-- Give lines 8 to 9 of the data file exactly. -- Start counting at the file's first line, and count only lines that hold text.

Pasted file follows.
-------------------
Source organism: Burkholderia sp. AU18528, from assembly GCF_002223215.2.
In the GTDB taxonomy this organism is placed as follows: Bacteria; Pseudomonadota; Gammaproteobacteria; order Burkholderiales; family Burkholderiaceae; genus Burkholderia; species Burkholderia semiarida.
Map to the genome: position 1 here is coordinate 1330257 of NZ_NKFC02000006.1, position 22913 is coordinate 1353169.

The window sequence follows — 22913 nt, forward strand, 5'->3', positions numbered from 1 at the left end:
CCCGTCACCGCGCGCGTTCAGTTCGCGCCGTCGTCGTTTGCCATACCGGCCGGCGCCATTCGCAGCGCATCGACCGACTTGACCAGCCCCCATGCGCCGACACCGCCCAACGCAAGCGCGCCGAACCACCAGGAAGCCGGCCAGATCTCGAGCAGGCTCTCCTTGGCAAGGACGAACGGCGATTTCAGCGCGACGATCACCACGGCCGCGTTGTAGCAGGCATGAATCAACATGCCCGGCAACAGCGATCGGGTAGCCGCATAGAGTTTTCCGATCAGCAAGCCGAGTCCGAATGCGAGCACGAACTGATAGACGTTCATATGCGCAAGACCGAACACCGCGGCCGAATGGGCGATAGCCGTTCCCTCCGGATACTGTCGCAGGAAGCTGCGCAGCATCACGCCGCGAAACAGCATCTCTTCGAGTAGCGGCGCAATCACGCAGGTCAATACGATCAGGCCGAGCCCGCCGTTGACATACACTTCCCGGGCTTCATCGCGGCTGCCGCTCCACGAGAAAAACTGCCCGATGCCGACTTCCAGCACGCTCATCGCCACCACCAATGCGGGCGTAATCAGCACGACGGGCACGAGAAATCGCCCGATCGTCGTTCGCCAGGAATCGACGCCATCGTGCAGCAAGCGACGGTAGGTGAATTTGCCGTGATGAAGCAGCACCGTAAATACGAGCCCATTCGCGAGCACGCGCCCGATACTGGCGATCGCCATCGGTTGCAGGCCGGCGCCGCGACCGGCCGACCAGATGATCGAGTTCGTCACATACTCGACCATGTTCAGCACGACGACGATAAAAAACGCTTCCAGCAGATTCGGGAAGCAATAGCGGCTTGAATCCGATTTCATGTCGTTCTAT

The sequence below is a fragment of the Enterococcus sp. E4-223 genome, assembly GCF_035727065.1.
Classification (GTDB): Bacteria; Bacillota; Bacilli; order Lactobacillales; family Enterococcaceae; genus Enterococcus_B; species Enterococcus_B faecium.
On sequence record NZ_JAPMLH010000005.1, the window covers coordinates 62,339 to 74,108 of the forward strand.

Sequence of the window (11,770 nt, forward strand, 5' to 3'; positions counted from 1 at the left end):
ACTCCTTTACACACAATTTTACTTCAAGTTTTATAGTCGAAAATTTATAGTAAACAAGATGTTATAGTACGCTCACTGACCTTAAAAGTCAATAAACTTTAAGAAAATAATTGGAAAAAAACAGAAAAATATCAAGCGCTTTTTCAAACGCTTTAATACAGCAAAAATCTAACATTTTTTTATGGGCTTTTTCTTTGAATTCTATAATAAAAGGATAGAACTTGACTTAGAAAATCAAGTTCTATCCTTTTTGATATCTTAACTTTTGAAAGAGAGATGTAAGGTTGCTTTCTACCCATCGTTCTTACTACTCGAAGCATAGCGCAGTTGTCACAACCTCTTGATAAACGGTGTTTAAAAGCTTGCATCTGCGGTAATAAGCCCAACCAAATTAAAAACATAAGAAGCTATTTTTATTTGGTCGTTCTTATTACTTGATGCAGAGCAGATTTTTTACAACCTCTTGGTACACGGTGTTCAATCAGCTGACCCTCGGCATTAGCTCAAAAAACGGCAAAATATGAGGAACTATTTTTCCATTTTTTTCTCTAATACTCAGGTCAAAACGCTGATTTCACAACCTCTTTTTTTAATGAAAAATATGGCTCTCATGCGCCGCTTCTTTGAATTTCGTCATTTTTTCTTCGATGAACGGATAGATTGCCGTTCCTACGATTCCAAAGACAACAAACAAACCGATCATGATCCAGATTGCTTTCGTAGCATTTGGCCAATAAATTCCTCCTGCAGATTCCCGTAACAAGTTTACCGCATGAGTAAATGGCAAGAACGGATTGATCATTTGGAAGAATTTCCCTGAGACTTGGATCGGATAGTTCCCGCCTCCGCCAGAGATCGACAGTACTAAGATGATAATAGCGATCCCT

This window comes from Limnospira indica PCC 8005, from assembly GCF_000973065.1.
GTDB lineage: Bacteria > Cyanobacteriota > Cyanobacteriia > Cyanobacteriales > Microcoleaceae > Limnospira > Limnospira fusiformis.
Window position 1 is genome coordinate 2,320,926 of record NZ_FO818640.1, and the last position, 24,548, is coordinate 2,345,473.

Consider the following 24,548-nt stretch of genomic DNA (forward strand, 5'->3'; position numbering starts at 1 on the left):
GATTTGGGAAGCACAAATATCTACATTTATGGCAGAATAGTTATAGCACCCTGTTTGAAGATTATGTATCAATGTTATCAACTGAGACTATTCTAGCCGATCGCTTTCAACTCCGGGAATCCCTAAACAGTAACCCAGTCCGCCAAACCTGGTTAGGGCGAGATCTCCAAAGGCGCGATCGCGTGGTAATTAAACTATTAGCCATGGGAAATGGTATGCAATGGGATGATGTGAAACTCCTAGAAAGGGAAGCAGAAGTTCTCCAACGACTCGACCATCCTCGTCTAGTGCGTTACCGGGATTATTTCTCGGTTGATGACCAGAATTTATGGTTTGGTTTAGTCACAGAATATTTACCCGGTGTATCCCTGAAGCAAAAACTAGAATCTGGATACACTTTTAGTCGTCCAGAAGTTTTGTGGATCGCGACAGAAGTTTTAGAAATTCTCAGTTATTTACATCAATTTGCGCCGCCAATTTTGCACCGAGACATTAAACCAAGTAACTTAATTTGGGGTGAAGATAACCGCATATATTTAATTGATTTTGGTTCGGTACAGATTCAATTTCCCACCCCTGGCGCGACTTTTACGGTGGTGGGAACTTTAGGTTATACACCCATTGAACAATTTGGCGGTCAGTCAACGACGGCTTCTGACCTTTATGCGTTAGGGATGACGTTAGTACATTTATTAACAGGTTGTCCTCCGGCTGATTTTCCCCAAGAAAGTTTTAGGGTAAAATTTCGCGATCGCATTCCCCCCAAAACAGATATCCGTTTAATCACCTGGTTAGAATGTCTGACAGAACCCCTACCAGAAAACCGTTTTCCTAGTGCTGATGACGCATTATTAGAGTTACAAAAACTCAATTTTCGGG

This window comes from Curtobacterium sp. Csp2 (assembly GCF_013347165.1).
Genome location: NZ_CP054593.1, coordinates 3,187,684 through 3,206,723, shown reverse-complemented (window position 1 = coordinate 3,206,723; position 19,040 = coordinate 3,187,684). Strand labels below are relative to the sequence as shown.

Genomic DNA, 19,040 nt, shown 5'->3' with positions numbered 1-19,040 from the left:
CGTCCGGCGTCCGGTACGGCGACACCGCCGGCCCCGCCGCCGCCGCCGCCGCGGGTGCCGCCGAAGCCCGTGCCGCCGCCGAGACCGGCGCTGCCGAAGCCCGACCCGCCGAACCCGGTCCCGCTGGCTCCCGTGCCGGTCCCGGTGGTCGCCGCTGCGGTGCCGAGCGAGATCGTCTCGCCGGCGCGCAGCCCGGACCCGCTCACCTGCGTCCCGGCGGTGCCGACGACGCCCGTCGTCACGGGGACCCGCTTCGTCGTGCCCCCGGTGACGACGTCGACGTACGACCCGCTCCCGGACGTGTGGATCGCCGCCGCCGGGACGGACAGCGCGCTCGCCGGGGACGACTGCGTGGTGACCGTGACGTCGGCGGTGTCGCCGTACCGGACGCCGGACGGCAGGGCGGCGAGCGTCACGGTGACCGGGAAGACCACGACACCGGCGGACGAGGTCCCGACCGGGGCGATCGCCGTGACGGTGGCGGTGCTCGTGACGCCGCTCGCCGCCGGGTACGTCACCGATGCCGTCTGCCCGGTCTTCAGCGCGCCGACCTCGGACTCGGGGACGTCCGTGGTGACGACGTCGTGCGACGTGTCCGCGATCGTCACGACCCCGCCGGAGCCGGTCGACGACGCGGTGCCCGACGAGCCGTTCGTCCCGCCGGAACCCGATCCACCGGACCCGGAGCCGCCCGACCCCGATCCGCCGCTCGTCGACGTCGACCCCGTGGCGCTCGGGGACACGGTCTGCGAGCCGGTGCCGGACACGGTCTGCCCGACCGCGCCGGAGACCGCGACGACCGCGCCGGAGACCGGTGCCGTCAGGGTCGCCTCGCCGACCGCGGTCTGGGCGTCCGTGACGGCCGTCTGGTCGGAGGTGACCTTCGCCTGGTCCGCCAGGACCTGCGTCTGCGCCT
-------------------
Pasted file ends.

On sequence record NZ_JAPMLH010000005.1, the window covers coordinates 62,339 to 74,108 of the forward strand.

Sequence of the window (11,770 nt, forward strand, 5' to 3'; positions counted from 1 at the left end):